Teen Tip: Take Responsibility for Your Actions
In a situation that hasn’t gone well, take responsibility for your actions. Don’t give excuses. Don’t blame the referee or the coach. Don’t place the burden on a friend. Don’t decide it was the teacher’s fault. Acknowledge how you contributed to the problem and how you can do better in the future.
Who’s to Blame?
Shifting blame to others is natural, but it’s not a very productive way to live. Let’s play a little game to see if we can find a way to take responsibility for our actions in a given situation.
Instead of blaming a coach for your lack of playing time…
try figuring out what you can improve on to get the results you want.
Instead of blaming a loss on a referee…
look at what you could have done in the game to change the outcome.
Instead of blaming a teacher for a poor grade…
notice where you have fallen short.
Realize that you have the power to make better choices and get better outcomes. If you can see your role and take responsibility then YOU have the power to change it and make it better.
Every now and then, something is truly unfair, which is also part of life. If you see a real gap or problem, work for solutions instead of just complaining.
A Slam Dunk for Coach
One basketball team was really struggling to come together. The coach decided to teach the team the manner “Take Ownership of Your Mistakes” from 52 Modern Manners for Today’s Teens. The team had been plagued by players, parents, and even coaches pointing fingers and feeling entitled. As he talked to the girls and parents about the idea of taking responsibility for their actions, they committed to talking about things they could personally change and improve on. After some self-reflection, this new way of doing things completely turned the team around. Not only did they start winning but the improvement in every area, including how people felt about the team completely changed for the better.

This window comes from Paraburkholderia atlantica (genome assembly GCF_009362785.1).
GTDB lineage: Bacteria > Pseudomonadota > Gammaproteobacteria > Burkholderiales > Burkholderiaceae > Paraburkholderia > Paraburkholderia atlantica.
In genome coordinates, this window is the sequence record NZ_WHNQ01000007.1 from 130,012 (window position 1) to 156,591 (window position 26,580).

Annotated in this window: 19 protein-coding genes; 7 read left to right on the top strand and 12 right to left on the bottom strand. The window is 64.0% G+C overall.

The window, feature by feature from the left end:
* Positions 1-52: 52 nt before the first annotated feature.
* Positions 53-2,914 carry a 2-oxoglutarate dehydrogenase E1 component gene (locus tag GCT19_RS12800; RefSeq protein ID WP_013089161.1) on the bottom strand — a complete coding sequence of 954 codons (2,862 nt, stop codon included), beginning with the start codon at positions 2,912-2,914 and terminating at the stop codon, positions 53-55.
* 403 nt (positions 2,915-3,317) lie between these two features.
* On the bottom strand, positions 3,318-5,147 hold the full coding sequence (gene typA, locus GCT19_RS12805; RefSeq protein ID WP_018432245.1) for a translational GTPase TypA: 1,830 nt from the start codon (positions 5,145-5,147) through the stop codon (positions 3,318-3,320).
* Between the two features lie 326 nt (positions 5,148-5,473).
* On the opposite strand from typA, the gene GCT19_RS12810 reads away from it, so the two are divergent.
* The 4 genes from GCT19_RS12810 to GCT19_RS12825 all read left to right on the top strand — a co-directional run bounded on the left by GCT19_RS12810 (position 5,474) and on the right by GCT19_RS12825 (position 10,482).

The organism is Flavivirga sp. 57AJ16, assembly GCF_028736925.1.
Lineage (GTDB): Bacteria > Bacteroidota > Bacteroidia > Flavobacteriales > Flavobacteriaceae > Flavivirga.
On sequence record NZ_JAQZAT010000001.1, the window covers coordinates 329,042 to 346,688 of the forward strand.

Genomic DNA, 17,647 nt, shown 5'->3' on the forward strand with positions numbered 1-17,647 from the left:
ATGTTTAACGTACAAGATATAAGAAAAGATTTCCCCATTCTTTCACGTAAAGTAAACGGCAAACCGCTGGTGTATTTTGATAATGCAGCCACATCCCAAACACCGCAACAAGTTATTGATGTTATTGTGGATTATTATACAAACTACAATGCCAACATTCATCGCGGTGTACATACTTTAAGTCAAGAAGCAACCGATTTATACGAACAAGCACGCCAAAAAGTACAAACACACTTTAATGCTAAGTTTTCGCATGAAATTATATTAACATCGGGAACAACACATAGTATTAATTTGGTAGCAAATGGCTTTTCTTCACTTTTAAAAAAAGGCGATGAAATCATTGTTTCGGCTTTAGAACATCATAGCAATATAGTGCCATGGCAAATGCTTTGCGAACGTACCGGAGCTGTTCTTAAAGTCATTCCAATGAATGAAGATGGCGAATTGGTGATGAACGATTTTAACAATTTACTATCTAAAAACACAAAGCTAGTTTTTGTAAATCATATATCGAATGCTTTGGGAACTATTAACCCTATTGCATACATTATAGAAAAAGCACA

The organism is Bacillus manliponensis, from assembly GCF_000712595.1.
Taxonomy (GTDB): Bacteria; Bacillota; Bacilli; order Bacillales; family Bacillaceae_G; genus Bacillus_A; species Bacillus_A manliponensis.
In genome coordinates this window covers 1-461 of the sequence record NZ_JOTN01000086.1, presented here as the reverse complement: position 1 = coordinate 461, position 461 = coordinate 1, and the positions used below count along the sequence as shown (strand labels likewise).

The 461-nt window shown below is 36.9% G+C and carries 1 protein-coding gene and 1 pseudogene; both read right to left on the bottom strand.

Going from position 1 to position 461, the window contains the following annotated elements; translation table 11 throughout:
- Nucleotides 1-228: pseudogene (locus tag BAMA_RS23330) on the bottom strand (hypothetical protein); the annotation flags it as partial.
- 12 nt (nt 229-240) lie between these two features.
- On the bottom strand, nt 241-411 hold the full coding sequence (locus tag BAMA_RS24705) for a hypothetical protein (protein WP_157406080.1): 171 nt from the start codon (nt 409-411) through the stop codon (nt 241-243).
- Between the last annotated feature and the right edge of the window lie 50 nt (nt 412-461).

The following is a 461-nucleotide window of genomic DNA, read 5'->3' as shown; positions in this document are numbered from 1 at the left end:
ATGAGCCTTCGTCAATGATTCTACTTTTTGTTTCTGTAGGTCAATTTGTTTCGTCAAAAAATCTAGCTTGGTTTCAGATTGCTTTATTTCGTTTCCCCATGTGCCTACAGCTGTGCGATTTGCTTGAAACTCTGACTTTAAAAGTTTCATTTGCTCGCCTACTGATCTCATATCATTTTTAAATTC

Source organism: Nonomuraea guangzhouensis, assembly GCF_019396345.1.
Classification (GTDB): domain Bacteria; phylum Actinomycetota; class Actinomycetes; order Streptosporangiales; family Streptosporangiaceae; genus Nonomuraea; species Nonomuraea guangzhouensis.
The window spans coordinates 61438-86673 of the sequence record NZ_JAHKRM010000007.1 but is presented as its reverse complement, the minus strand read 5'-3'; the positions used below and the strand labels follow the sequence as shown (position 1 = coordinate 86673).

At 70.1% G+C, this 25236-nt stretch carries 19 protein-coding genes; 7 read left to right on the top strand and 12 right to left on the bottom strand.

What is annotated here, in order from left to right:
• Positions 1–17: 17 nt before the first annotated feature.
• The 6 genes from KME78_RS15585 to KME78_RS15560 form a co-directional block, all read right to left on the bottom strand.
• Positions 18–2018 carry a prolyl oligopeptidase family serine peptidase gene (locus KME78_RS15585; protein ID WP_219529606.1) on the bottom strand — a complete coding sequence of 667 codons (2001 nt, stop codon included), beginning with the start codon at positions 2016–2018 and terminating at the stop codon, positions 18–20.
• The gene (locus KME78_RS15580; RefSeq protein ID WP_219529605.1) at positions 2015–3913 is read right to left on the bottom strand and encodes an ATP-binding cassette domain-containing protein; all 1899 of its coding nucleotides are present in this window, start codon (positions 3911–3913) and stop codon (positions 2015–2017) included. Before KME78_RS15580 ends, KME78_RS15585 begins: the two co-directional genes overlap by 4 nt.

Teach Kids How To Take Responsibility for Their Actions
When a young kid tries to blame someone else for something that has occurred, help them see their part in the problem and how they might be able to take ownership of where they have gone wrong. This is a tough lesson for even some adults to learn but the earlier we can teach our kids, the better!
With teens, talk about a time when they felt things didn’t go well and blamed others. Help them find ways they could have improved the situation. Share a time when you could have done better too.
A Note for Adults
As parents, we can do a much better job of helping our kids take responsibility for their actions. We can stop making excuses for them and blaming others on their behalf.
We can also take ownership of our OWN mistakes and let them see that perfection is not required in this life. Growth comes through honestly seeing our faults and becoming better.
Do you want more Modern Manners in Your Home or Classroom?
Buy the book! It has changed the lives of over 100,000 families and significantly improved connection and communication between parents and teens! In the book, you’ll get 52 tips for teens including how to check on your friends and tips for going to a friend’s house. The book is easy to display and a great conversation starter for kids of all ages.
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How do you teach this manner in your home? Is this something teens or adults struggle with more?